The pressure also appeared to get the better of Terry Booth, the now-former CEO of Aurora Cannabis (ACB 8.70%). Even though Booth stepped down and retired (i.e., wasn't fired), the writing appeared to be on the wall that he'd be shown the door if he hadn't voluntarily retired. At one time pegged as the world's leading legal pot producer, Aurora has halted construction at two of its largest facilities and sold off a 1-million-square-foot greenhouse. Additionally, in spite of having access to two dozen markets outside of Canada, Aurora's international sales have been relatively anemic. With share-based dilution crushing shareholders, Booth looked like a likely candidate on the chopping block entering 2020.
Even Aphria's (APHA) longtime CEO Vic Neufeld stepped down in January 2019. Though Neufeld cited health and family reasons for his departure, the announcement that he would leave came just five weeks after a short-seller report alleged wrongdoing at Aphria. Despite many of these allegations being proved inaccurate, it was shown that Neufeld held a conflict of interest in Aphria's Latin American acquisition. Had Neufeld not stepped down in January, he would likely have been pressured to do so months later.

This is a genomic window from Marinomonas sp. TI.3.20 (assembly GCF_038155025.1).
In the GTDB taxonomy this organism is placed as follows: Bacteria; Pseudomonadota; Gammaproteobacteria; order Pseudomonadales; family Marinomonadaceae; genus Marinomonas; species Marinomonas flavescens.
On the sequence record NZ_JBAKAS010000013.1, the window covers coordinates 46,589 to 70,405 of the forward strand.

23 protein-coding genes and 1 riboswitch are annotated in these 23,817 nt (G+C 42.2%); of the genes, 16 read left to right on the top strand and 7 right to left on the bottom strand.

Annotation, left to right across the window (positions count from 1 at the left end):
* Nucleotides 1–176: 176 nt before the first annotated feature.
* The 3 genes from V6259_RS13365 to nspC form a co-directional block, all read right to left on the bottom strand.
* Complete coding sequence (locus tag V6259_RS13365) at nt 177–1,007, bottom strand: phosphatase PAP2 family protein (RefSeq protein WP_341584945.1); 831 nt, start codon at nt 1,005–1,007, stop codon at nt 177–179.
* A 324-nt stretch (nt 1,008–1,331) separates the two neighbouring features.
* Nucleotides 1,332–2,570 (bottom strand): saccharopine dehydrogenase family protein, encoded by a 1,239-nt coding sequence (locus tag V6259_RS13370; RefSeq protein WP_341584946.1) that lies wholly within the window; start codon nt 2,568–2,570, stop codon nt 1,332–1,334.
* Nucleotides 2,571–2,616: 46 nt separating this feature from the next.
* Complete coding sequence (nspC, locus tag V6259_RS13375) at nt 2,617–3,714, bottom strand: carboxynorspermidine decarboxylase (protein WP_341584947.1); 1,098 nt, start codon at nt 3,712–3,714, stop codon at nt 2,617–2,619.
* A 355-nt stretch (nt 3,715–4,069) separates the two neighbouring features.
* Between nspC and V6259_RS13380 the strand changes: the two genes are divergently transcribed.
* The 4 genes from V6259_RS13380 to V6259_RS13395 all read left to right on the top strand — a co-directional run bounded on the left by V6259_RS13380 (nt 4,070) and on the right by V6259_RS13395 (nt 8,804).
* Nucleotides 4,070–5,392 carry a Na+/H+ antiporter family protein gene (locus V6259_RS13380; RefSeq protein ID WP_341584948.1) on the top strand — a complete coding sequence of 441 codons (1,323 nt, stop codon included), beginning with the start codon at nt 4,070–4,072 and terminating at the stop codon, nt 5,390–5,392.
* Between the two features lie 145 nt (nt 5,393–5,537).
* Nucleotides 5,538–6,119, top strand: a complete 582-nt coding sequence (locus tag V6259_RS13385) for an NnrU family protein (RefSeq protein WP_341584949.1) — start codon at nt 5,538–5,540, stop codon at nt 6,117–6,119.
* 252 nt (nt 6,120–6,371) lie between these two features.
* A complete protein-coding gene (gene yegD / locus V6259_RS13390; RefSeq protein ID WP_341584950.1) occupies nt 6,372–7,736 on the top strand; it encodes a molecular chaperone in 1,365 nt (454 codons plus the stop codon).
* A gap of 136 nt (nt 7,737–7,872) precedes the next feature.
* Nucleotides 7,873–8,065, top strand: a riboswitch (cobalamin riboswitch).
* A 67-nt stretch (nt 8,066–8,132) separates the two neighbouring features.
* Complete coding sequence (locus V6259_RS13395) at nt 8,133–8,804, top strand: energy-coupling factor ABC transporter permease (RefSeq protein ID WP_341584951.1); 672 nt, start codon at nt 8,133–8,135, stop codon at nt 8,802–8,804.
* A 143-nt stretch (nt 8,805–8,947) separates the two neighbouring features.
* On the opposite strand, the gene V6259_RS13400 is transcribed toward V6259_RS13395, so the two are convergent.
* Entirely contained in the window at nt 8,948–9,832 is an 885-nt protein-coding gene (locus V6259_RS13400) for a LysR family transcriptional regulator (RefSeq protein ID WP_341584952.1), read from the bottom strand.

These cannabis stock CEOs may lose their jobs next
If we've learned anything about the marijuana space over the past year, it's that the time for promises is over. It's put up or shut up time for these businesses, and significant underperformance will simply not be tolerated by investors for any significant length of time. With that being said, the following three pot stock CEOs may be next on the chopping block.
HEXO CEO: Sebastien St-Louis
In my view, the likeliest CEO to get the boot is Sebastien St-Louis, who leads Quebec-based HEXO (HEXO 1.79%).